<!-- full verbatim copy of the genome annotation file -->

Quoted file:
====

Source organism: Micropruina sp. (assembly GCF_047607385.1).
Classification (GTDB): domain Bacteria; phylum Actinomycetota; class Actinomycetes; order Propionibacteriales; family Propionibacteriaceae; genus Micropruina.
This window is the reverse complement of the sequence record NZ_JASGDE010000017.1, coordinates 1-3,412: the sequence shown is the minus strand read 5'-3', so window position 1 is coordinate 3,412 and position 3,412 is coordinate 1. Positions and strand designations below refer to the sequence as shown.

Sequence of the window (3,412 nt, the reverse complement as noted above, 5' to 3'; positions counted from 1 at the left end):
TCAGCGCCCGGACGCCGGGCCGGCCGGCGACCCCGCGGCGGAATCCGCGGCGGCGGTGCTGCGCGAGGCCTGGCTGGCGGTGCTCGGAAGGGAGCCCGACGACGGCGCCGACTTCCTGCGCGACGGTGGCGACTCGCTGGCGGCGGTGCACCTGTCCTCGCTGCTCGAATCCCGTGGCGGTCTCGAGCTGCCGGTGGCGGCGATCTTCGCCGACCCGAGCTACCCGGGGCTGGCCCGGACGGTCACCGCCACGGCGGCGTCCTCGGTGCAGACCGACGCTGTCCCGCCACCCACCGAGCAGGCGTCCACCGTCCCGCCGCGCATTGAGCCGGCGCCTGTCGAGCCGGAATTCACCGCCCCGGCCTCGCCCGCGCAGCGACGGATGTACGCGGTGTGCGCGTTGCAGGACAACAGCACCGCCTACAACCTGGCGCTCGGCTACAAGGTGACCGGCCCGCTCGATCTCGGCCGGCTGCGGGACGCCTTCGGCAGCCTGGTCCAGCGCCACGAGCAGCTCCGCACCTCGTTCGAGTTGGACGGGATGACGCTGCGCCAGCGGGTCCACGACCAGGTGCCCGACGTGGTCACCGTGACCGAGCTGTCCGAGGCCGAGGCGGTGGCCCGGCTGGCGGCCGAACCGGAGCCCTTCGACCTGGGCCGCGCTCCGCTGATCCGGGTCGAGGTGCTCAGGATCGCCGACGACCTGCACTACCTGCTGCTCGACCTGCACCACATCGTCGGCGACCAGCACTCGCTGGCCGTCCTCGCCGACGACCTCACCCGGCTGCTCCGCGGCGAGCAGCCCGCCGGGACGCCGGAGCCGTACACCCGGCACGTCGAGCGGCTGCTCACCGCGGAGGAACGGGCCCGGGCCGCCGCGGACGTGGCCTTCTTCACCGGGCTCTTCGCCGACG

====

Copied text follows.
Source organism: Micropruina sp. (assembly GCF_047607385.1).
Classification (GTDB): domain Bacteria; phylum Actinomycetota; class Actinomycetes; order Propionibacteriales; family Propionibacteriaceae; genus Micropruina.
This window is the reverse complement of the sequence record NZ_JASGDE010000017.1, coordinates 1-3,412: the sequence shown is the minus strand read 5'-3', so window position 1 is coordinate 3,412 and position 3,412 is coordinate 1. Positions and strand designations below refer to the sequence as shown.

Sequence of the window (3,412 nt, the reverse complement as noted above, 5' to 3'; positions counted from 1 at the left end):
TCAGCGCCCGGACGCCGGGCCGGCCGGCGACCCCGCGGCGGAATCCGCGGCGGCGGTGCTGCGCGAGGCCTGGCTGGCGGTGCTCGGAAGGGAGCCCGACGACGGCGCCGACTTCCTGCGCGACGGTGGCGACTCGCTGGCGGCGGTGCACCTGTCCTCGCTGCTCGAATCCCGTGGCGGTCTCGAGCTGCCGGTGGCGGCGATCTTCGCCGACCCGAGCTACCCGGGGCTGGCCCGGACGGTCACCGCCACGGCGGCGTCCTCGGTGCAGACCGACGCTGTCCCGCCACCCACCGAGCAGGCGTCCACCGTCCCGCCGCGCATTGAGCCGGCGCCTGTCGAGCCGGAATTCACCGCCCCGGCCTCGCCCGCGCAGCGACGGATGTACGCGGTGTGCGCGTTGCAGGACAACAGCACCGCCTACAACCTGGCGCTCGGCTACAAGGTGACCGGCCCGCTCGATCTCGGCCGGCTGCGGGACGCCTTCGGCAGCCTGGTCCAGCGCCACGAGCAGCTCCGCACCTCGTTCGAGTTGGACGGGATGACGCTGCGCCAGCGGGTCCACGACCAGGTGCCCGACGTGGTCACCGTGACCGAGCTGTCCGAGGCCGAGGCGGTGGCCCGGCTGGCGGCCGAACCGGAGCCCTTCGACCTGGGCCGCGCTCCGCTGATCCGGGTCGAGGTGCTCAGGATCGCCGACGACCTGCACTACCTGCTGCTCGACCTGCACCACATCGTCGGCGACCAGCACTCGCTGGCCGTCCTCGCCGACGACCTCACCCGGCTGCTCCGCGGCGAGCAGCCCGCCGGGACGCCGGAGCCGTACACCCGGCACGTCGAGCGGCTGCTCACCGCGGAGGAACGGGCCCGGGCCGCCGCGGACGTGGCCTTCTTCACCGGGCTCTTCGCCGACG